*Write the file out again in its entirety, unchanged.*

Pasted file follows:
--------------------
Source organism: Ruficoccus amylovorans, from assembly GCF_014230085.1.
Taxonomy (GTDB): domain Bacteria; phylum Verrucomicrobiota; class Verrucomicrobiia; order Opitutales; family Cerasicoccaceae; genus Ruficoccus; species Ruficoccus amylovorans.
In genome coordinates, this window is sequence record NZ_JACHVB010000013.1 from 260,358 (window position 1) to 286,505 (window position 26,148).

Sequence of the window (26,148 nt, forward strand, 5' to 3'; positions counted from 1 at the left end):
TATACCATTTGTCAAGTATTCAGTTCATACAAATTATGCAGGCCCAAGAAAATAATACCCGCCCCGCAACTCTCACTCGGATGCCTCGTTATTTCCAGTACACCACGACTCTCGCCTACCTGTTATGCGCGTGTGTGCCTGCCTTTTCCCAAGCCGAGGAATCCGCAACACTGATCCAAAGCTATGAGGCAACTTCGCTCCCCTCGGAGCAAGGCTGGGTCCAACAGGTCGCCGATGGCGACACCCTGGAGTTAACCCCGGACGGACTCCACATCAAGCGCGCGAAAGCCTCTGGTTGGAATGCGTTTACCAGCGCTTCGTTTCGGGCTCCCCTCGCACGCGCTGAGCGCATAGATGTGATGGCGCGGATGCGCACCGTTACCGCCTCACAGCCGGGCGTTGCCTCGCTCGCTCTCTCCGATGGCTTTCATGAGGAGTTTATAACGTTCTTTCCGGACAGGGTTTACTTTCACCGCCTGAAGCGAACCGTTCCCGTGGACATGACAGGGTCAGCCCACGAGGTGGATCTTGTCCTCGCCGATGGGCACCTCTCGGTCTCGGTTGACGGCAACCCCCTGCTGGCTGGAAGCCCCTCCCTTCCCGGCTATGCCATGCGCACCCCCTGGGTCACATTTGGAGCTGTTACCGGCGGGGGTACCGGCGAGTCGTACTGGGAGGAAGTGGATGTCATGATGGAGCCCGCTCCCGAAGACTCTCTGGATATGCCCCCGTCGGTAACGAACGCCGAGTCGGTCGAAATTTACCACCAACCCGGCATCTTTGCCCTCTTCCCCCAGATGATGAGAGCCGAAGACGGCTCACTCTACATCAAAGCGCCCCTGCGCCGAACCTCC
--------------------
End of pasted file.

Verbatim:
Source organism: Ruficoccus amylovorans, from assembly GCF_014230085.1.
Taxonomy (GTDB): domain Bacteria; phylum Verrucomicrobiota; class Verrucomicrobiia; order Opitutales; family Cerasicoccaceae; genus Ruficoccus; species Ruficoccus amylovorans.
In genome coordinates, this window is sequence record NZ_JACHVB010000013.1 from 260,358 (window position 1) to 286,505 (window position 26,148).

Sequence of the window (26,148 nt, forward strand, 5' to 3'; positions counted from 1 at the left end):
TATACCATTTGTCAAGTATTCAGTTCATACAAATTATGCAGGCCCAAGAAAATAATACCCGCCCCGCAACTCTCACTCGGATGCCTCGTTATTTCCAGTACACCACGACTCTCGCCTACCTGTTATGCGCGTGTGTGCCTGCCTTTTCCCAAGCCGAGGAATCCGCAACACTGATCCAAAGCTATGAGGCAACTTCGCTCCCCTCGGAGCAAGGCTGGGTCCAACAGGTCGCCGATGGCGACACCCTGGAGTTAACCCCGGACGGACTCCACATCAAGCGCGCGAAAGCCTCTGGTTGGAATGCGTTTACCAGCGCTTCGTTTCGGGCTCCCCTCGCACGCGCTGAGCGCATAGATGTGATGGCGCGGATGCGCACCGTTACCGCCTCACAGCCGGGCGTTGCCTCGCTCGCTCTCTCCGATGGCTTTCATGAGGAGTTTATAACGTTCTTTCCGGACAGGGTTTACTTTCACCGCCTGAAGCGAACCGTTCCCGTGGACATGACAGGGTCAGCCCACGAGGTGGATCTTGTCCTCGCCGATGGGCACCTCTCGGTCTCGGTTGACGGCAACCCCCTGCTGGCTGGAAGCCCCTCCCTTCCCGGCTATGCCATGCGCACCCCCTGGGTCACATTTGGAGCTGTTACCGGCGGGGGTACCGGCGAGTCGTACTGGGAGGAAGTGGATGTCATGATGGAGCCCGCTCCCGAAGACTCTCTGGATATGCCCCCGTCGGTAACGAACGCCGAGTCGGTCGAAATTTACCACCAACCCGGCATCTTTGCCCTCTTCCCCCAGATGATGAGAGCCGAAGACGGCTCACTCTACATCAAAGCGCCCCTGCGCCGAACCTCC